Inherited predisposition to breast cancer

Published on September 3, 2014   53 min

Other Talks in the Series: Molecular Genetics of Human Disease

0:00
My name is Professor Diana Eccles and I'm a professor of cancer genetics at the University of Southampton and have a clinical practice in the Wessex Regional Genetic Service.
0:14
Breast cancer is very common worldwide, and the incidence varies quite markedly between countries. In Western Europe through to Asia, as you can see from the graphs here, mortality is less variable, and this depends a little bit on the different sorts of breast cancer that occur in these countries, but also of course on early diagnosis and treatment.
0:42
There are many risk factors that are known for breast cancer, and increasing age is a very typical risk factor for breast cancer and many cancers in the Western world. Late age at first birth is associated with an increased risk for breast cancer, with a threefold increase in risk for women having children after 30 years of age compared to women having children below 25 years of age. And of course, women are having fewer children in the Western world now. Excessive iradiation of the chest in the teenage years is known to be associated with an increased risk of breast cancer, and the evidence from the Hiroshima bomb also indicates that radiation exposure increases breast cancer risk. Replacement of oestrogen at the natural menopause also increases breast cancer risk, but particularly if it's given with progesterone. Oestrogen only seems not to increase the breast cancer risk significant. Obesity is clearly a risk for postmenopausal breast cancer but less so for premenopausal breast cancer. However, in all ages it increases the risk of dying from breast cancer. Early onset of periods and late menopause also increase the duration of exposure to the oestrogen, and both of those are risk factors that increase breast cancer incidence. And then the main breast cancer risk factor that we're concentrating on in this lecture, of course, is a family history of breast cancer. But independent of that, and also very heritable, is the mammographic density.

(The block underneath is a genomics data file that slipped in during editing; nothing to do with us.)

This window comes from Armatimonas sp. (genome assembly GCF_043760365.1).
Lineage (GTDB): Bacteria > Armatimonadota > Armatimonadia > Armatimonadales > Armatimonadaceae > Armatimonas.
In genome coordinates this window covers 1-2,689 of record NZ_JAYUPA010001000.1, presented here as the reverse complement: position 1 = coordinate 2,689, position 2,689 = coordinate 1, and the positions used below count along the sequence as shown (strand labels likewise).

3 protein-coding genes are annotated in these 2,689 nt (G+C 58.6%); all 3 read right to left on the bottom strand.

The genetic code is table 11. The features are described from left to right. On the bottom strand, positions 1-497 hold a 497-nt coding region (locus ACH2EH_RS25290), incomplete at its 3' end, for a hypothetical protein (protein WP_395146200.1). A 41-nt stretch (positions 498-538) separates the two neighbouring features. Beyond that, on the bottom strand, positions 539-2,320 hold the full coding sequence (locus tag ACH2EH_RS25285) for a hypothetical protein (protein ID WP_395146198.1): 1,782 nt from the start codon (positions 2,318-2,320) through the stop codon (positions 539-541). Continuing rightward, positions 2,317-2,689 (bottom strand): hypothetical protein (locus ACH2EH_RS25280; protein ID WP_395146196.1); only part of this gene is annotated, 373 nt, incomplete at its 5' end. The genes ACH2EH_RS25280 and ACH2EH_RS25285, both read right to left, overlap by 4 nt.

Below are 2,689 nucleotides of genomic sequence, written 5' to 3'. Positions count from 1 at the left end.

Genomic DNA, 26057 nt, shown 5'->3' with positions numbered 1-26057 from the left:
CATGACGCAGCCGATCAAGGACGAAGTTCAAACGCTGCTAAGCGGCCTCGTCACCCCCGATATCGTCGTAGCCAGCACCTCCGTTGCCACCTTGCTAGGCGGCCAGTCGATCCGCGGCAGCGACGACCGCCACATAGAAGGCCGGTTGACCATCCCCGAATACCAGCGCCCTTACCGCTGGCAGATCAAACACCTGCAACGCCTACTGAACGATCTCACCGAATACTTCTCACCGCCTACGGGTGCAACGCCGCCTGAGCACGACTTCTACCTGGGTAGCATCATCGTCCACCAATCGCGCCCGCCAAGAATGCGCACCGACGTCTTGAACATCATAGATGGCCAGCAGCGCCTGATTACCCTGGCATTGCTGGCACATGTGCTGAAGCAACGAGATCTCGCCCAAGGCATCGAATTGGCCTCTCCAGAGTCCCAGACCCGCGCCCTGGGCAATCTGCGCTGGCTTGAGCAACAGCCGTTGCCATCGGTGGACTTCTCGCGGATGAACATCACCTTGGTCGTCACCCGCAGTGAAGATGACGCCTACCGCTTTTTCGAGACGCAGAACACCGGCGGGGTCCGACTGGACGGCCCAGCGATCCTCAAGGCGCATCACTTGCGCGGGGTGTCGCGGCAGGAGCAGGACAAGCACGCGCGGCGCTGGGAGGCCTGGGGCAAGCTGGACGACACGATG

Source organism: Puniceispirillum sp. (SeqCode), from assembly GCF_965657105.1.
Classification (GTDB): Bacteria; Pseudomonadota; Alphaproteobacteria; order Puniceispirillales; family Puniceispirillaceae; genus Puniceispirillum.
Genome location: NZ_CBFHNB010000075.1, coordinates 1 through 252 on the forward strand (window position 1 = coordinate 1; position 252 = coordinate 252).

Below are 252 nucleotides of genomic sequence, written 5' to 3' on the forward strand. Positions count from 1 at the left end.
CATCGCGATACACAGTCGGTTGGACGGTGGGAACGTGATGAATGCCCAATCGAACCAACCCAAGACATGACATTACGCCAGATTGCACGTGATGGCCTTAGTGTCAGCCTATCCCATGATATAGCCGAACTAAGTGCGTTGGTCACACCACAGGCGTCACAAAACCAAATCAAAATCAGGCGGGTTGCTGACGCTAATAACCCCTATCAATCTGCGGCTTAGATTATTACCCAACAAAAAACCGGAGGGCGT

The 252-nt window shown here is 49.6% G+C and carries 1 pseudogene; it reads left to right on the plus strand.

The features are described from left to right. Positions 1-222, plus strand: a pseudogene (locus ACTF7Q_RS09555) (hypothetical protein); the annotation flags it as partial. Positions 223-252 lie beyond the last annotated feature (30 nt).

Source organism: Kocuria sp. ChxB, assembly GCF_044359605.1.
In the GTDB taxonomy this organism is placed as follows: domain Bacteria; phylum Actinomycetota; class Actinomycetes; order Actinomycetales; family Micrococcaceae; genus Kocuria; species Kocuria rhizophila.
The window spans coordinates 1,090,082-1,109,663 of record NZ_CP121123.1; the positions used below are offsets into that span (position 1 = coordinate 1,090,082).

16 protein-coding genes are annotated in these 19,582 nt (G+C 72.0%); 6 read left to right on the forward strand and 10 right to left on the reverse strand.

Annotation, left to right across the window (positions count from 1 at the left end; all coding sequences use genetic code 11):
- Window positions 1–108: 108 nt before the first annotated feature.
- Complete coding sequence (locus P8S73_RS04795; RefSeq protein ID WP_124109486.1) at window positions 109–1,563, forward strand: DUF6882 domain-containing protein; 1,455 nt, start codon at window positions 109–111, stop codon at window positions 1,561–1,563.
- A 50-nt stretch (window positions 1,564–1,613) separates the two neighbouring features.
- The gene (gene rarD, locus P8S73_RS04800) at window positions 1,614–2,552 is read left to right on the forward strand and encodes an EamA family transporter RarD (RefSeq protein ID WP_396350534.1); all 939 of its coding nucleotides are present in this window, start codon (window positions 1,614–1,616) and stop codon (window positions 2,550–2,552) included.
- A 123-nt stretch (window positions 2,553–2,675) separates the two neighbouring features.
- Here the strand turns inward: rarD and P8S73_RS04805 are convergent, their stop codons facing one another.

2:17
There are many genes that predispose to breast cancer, and there's a relationship between the likelihood that breast cancer will develop when carrying a particular gene mutation and the population frequency. So the higher the penetrance, the higher the risk of breast cancer. If you've got a gene mutation, the lower the frequency in the population. So there were a few known high penetrance genes that are relatively rare in the population. There are larger number of moderate penetrance genes-- in fact, a unknown number of moderate penetrance genes-- and there are a large number of low penetrance high frequency
2:57
Genes do not act in isolation, they very much interact with each other and with the environment. And in a model of this, you can see that genetic risk can go from low to high and the environmental risk can go from high to low. And genetic and environmental risks work together. All of the breast cancer cases-- if you imagine that those are represented by the lower curve there and all of the stars represent genetic risk factors, with the red star being for example the BRCA1 or P53 gene representing a very high genetic risk. So all of those lower penetrance genes, you may have several of those before you develop a breast cancer, and you may have several of those and not develop a breast cancer. And each of those lower penetrance alleles is balanced by genes that reduce the risk of a breast cancer. It is possible to carry, for example, a BRCA1 or BRCA2 gene and many lower penetrance alleles, and this would bring down the likelihood of developing a breast cancer, so modify the genetic risk.
4:02
The distribution of breast cancer risk can be plotted relative to the population average of one, and this is a graph that was drawn by Sarah Sawyer at the Peter Mcallum Cancer Institute in Melbourne. Plotted on the graph, the distribution of risk, which you can see there's a very high tail heading up there based on first degree relatives and then for much younger first degree relatives. So the women who drink alcohol on a regular basis, two standard drinks a day, the relative risk increases to about 1.15, 1.2. And then for obese women the risk increases again to about 1.2, and those two things would act together. And then with a first degree relative, the increase in risk is heading towards twofold. And with a young first degree relative it exceeds twofold and so forth. Now the relative risk of a BRCA1 gene can be much higher than that, but all of those factors would also be relevant in increasing the risk for a BRCA1 gene carrier.
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Inherited predisposition to breast cancer

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